The Bakery Has Always Been a Bakery



“The bakery has always been a bakery, and the movie theater has always been a movie theater,” the man says to his son as they walk past my table.

Uncanny, the way thoughts swirl in the atmosphere among us. I was just thinking that!

Today, I’m walking grateful. We seem to have emerged from almost nine months of endless health challenges. The last, in the midst of surgeries and infections and trying to heal, was the startling finding on a mammogram that I have “anomalies.” After every test looked iffy, I had a large surgical biopsy which extended my months of not being able to do much. Thankfully, the results were not cancer.

I walked a loop in our small downtown. I always appreciate that route. But this morning I met one of the gardeners. An old gentleman stood on the path smoking his pipe and seemed to just be waiting to chat. We talked hedges, trimming and the scent welling up from the center of his striped rose. He told me when to trim, how to trim, and that the roses just keep coming if you take the time to prune them back.

“To the fifth leaf! Don’t forget that part.”

As I walked away, I thought about the people behind the shrubs and tidy porches. I so appreciate the hands that trim and weed. With waterfront property, these folks may be vice presidents or who knows what–but I don’t really care. I appreciate their tending, and when we meet, their neighborly kindness, the small consistencies. One of those plots belongs to the chiropractor who took care of my back last spring when it was wrenched. His wife is out pulling the morning glory from her irises lest they be strangled.

“It’s an ongoing job!” she says, pausing to greet me.

At Green Lake, there was an espresso cart for years with quite a character of an owner.  I’d buy a small dopio espresso in a Dixie cup, strap on my skates and go. When the city made it too frustrating for him to stay, he left. He has no idea how much I still miss that cart and that presence. We talked weather and food, and about our teens with attitude; nothing deep. He used to give free cocoa to the cast of characters who hang out there because they have nowhere else to go: The truly ancient woman in curlers and a housecoat with her walker, the somewhat scary anarchist singing dude, the skateboarders with puppies looking for a dog bone and a moment to stand still.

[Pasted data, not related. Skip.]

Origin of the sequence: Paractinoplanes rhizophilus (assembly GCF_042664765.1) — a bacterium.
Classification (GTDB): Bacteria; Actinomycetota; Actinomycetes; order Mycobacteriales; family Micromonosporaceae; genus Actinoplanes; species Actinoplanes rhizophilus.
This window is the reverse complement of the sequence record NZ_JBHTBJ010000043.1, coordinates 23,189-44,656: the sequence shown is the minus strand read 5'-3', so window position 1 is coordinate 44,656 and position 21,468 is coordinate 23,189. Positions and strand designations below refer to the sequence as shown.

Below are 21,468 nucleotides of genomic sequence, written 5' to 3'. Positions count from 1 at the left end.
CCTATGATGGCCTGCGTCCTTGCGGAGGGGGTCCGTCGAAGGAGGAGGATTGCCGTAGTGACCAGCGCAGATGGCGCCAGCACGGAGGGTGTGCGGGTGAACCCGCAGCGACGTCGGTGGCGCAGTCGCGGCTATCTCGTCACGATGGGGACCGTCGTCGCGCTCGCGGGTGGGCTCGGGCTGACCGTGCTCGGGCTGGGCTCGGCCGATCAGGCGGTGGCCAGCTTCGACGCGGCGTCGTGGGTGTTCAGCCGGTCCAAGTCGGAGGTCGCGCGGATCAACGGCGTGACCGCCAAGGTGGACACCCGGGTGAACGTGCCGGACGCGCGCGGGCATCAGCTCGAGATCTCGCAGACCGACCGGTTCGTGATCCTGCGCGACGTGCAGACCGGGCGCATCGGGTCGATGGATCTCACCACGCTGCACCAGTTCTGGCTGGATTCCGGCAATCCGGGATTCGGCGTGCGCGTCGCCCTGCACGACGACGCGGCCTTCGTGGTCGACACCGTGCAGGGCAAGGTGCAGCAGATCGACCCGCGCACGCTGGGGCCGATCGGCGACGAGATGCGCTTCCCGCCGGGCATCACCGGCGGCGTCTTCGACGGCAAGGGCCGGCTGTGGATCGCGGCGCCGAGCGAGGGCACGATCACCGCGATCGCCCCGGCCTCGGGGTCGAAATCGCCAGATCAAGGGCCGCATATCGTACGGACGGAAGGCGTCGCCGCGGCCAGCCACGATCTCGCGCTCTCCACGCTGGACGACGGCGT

That’s all gone, and there’s just empty sidewalk. The same homeless folks mill about the edges, but with nowhere to gather. The lady in curlers isn’t visible and the dogs must miss the bones she gave out. Like me, they probably pause slightly at the spot each lap.

I don’t think about my garden, my writing, or my presence as being sustenance for someone else beyond my immediate circle. But I do see strangers walking or biking by our corner regularly. They may be detouring to our cul de sac for a glimpse of that annoying shrub I trimmed, watered and fed again this week because it was getting whimpy on the ends. They may like our ping pong and the cat who rolls on the grass waiting to be scratched. They might know about rare ephemerals and appreciate my small display by the garage. Or maybe just seeing that someone cares enough to celebrate and tend their small plot gives them a sense of order and peace, as it does me.

We may be a fixture in someone’s world without even knowing it.

The man who walked by me a moment ago was so glad the bakery is still here, and the movie theater is still here. Folks are still collecting cookie jars in one, and giving out free popcorn to kids on Tuesdays in the other. I recognize those theater workers when they pass on the street, even though I’m sure they do not recognize me.

My children have grown up with these touchstones. I walked past them without seeing so often when not feeling well this winter. After being given a reprieve from the possibility of chemo and a more serious diagnosis, I’m celebrating the small places I can rely on, and thinking that others may be celebrating my continuing presence and well-being.

I have no title, and you may have no title, but we are all precious in the landscape and can with care and tending offer a little burnish to our corner of the map that might lift another soul. That is something to celebrate, even if we may not ever fully know the particulars.

Image Credit:  Raw (flickr) + Design (Tina Francis)